My First Injections

My Crohn’s disease has been flaring for awhile now-6 months or more. This means that my appetite is often nonexistent, I feel nauseated when I do actually eat, and I run low-grade fevers constantly. I’ve only listed several of the symptoms here, because I don’t want to bore anyone.

My GI doctor, who specializes in the gastrointestinal tract, knows a lot about Crohn’s disease, and he seems to be quite a bright guy.

He wanted to start me on a drug called Humira, which is injected at various intervals, by the patient. He had done significant testing to show that the disease was actually active, and that something needed to be done about it. Hence the Humira.

I put off taking this drug for over a month.

I had a doc who is an integrative physician. While she is also extremely bright, she believed that my Crohn’s disease would go into remission if I changed my diet in specific ways. Unfortunately, after following her dietary advice for 4 weeks, I found that I was feeling pretty much the same.

Humira is called a biologic drug. It suppresses the Tumor Necrosis Factor, which in turn reduces inflammation, and alters one’s immune system in significant ways.

There are many potential risks involved with taking it. And, I wasn’t thrilled by the idea of giving myself injections. It is serious stuff.

It’s too bad, but all of the meds I’ve tried, that truly help me with depression, or anxiety, or my Crohn’s disease, also are powerful, and can cause problems along with the benefits.

My GI doc and I had an appointment several days ago, where he went over risks versus benefits of the drug. We spent about 20 minutes discussing this, and I came to the conclusion that it was time to begin taking it.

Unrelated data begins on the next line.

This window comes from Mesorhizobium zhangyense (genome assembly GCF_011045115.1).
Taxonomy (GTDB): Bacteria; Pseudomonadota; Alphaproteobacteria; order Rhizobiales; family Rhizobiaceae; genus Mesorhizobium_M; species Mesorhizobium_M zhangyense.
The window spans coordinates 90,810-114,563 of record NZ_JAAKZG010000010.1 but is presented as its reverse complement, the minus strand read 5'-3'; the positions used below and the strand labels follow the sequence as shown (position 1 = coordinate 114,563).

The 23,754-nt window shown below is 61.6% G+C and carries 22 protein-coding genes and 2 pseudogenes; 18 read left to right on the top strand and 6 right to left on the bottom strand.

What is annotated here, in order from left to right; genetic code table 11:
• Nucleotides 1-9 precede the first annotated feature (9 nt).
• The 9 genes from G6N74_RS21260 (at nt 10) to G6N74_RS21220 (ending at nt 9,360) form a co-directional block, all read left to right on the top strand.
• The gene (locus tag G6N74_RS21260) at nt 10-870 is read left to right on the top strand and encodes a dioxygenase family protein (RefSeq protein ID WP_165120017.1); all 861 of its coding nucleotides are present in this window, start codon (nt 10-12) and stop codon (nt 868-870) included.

I have all of the medication, which comes inside of these large pens, with a needle inside. They were in the fridge for the month that I was on my special diet.

The company Humira has a program where you can be set up with a nurse ambassador. She/He can come to your home, and show you how to properly inject yourself with the meds, or talk you through it on the phone.

Today, I decided that I was sick of feeling so sick, and that it was the day that I wanted to start the new drug.

I had planned on having a nurse come to my home to physically show me, but that would  have meant another week of waiting.

So, the nurse, Nichole, very kindly went through the steps with me, as I followed along.

Because the needle is hidden, it’s somehow less scary than using a syringe.

I needed to give myself two shots today, as that is the protocol. The medication builds up in your blood over time.

I pinched my significant muffin top on one side, first, and placed the bottom of the open pen like instrument firmly against my skin. Of course I used alcohol wipes, first.

Then I pushed the button. It has to be held for about 15 seconds, to make sure that all of the Humira has been injected.

Then I pinched the other side of my significant muffin top, and repeated the procedure.

I was surprised to find that it really wasn’t painful, and it wasn’t a big deal at all.

So, I’ll be giving myself one shot of the drug, every two weeks, and hopefully in a relatively short period of time will begin to feel better.

My life sucks sometimes, but I’m hoping that will change.

1 Comment

  1. I’ve seen other bloggers mention Humira, and there are people out there who’ve had positive experiences. It’s such a risk with things like this though, isn’t it? You’re sick of feeling sick, but the thing that may or may not help actually may end up making things worse. But it also may not. It does sound like you’ve explored every option, you’ve gathered the information you need, and it’s the right time to give it a try; if you didn’t, you’d probably be wondering ‘what if’ and regret not giving it a go. Well done on the first jab – hopefully these will get easier over time, too. I wonder how long they anticipate that you’ll see results? My fingers are very, very much crossed for you, Wendy  ♥
    Caz xxxx

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